Careening around a racetrack at 200 miles per hour with Michael Andretti is no Sunday drive. In fact, as he downshifts to take a curve, you may find yourself hitting a brake pedal that isn't there, thanks to the IMAX film Super Speedway.
Featuring surround-sound audio and Doppler radar-like visuals, the giant-screen production puts viewers right in the driver's seat. So when Andretti loses control during a test drive, you're spinning with him as he calmly countersteers, stops the car, then guns it back into motion with a pavement-searing screech. Hope you remembered your Dramamine.
This is more than just some rollercoaster ride. You're not only in the car; your head fills with the roar of engines as other racers whiz past Andretti, the son of racing legend Mario Andretti. And when he's juking and jiving to get ahead of the pack, the theater feels like it's on wheels. But when the 60-by-80-foot screen fills with a closeup of Michael Andretti's face, taking you deeper into the human nostril than you ever could have imagined, it's obvious that IMAX technology has its limitations.
The 40-minute film does, too. While the along-for-the-ride action -- filmed during the 1996 racing season -- is intense, the movie takes a full ten minutes to start its engine. Put together by Open Wheel Productions Inc., the film opens with an extensive tour of the idyllic Andretti farm in England. Included among the residents, just in case you're interested, is the family pig, Martini.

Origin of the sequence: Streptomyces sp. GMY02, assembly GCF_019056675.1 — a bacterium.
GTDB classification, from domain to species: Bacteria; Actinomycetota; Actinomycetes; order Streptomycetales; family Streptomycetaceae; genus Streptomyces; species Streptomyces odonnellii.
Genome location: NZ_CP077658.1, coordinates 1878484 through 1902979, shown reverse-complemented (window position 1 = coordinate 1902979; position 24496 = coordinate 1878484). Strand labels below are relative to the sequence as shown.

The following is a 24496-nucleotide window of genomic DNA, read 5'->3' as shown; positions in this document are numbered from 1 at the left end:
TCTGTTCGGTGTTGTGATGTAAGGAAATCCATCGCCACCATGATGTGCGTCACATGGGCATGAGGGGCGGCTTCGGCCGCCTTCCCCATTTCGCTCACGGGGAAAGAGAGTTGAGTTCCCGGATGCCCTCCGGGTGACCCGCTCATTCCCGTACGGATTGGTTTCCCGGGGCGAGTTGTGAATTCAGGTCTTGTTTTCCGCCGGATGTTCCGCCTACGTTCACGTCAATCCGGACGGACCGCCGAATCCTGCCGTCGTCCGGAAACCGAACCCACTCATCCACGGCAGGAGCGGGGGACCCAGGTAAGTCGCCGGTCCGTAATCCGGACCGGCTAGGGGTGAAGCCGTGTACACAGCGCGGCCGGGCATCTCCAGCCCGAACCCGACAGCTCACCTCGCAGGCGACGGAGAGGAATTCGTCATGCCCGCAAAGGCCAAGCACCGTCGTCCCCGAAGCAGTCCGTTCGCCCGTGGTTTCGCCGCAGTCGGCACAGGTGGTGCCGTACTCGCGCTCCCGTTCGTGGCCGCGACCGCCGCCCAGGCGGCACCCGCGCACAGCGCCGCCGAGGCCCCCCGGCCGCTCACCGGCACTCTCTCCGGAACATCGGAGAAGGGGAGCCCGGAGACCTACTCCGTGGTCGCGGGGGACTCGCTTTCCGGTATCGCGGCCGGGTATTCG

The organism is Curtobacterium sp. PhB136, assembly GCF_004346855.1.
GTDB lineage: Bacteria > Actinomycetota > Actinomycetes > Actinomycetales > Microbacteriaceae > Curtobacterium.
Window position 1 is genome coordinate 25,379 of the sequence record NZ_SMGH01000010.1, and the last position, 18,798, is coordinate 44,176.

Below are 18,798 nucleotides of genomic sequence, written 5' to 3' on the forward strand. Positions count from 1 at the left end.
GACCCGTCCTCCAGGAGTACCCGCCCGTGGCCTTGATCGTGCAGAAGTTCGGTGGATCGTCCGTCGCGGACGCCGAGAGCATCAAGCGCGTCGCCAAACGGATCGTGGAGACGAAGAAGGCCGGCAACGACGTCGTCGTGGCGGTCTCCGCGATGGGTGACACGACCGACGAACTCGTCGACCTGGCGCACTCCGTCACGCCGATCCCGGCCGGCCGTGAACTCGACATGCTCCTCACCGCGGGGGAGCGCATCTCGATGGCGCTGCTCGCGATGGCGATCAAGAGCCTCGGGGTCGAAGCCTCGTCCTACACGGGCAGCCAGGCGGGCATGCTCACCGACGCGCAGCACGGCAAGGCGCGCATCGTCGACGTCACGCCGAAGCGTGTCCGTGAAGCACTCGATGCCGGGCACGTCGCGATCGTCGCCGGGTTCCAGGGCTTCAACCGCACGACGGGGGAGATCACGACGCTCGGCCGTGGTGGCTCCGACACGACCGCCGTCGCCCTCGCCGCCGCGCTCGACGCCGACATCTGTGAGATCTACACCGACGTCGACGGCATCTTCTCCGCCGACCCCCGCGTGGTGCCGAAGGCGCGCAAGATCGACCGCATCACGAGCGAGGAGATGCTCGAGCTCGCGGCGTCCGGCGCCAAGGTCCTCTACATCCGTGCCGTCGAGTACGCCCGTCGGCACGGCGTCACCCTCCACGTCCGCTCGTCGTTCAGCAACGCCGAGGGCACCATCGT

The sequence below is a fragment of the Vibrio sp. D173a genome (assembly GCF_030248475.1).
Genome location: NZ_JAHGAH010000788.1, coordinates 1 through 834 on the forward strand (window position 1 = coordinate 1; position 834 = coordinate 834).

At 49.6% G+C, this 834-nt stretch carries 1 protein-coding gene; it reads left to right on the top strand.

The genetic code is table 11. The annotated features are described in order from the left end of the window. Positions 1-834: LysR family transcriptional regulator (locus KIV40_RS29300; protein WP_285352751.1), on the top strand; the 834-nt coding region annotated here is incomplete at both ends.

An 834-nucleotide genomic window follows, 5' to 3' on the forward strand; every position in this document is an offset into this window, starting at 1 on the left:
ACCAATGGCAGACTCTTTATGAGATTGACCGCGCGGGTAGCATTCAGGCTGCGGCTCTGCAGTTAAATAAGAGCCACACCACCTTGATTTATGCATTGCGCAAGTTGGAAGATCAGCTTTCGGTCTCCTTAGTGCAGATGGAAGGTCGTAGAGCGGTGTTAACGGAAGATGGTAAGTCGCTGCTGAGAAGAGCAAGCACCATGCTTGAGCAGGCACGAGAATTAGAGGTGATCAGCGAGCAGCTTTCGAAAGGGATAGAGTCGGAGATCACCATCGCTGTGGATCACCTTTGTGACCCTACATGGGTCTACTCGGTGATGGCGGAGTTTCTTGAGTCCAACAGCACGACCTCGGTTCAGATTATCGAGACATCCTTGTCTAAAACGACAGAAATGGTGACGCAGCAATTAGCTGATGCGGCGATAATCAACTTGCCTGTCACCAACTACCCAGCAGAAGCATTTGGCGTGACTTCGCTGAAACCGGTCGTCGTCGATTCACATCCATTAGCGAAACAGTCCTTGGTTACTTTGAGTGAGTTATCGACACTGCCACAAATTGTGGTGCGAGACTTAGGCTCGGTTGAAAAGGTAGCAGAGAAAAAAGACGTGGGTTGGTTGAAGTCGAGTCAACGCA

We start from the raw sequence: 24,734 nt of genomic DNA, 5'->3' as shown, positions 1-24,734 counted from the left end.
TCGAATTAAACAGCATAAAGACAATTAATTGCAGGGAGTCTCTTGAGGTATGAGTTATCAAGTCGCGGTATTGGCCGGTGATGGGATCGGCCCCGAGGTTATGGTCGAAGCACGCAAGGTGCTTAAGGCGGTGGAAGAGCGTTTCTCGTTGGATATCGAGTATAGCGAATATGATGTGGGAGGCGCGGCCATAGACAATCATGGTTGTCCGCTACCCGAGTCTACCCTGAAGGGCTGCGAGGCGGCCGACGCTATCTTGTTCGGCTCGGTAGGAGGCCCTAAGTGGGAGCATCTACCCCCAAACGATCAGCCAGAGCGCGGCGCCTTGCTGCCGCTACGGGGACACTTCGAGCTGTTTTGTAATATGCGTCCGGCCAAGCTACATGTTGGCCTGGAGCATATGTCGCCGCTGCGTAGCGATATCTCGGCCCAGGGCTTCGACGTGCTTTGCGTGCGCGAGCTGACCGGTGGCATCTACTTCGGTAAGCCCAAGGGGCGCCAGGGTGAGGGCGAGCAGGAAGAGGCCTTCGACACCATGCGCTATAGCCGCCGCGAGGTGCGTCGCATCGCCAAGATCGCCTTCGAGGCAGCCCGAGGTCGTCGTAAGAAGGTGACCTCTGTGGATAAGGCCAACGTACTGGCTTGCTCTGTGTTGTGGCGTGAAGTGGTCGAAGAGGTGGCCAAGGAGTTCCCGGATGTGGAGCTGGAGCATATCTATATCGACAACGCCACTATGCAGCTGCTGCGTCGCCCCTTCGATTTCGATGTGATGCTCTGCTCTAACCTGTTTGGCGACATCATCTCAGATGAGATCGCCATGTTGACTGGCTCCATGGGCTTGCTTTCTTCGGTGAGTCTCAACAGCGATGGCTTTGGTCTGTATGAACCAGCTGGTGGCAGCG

The film's narrator is the well-known actor Paul Newman, who for years raced on the amateur circuit. Today he's co-owner of the Newman-Hass racing team, which is Michael Andretti's sponsor. Throughout the film viewers are provided with behind-the-scenes insights into professional racing.
As the team prepares for its upcoming season, its members are seen designing, building, and testing racecars. A subplot involves the restoration of one of Mario Andretti's 1964 roadsters from his racing days. While this kind of background may be interesting to racecar fanatics, it's only so much carbon monoxide to your typical thrill-seekers.
The reward for wading through such stuff is spine-tingling racing scenes, provided by three IMAX views: from the driver's seat, the hood, and the rear spoiler of Michael Andretti's car. ESPN provides car-camera views, but unless your TV screen is the size of a warehouse wall, they don't come close to these. So sit back, enjoy the ride, and don't forget to buckle up.
-- John Ferri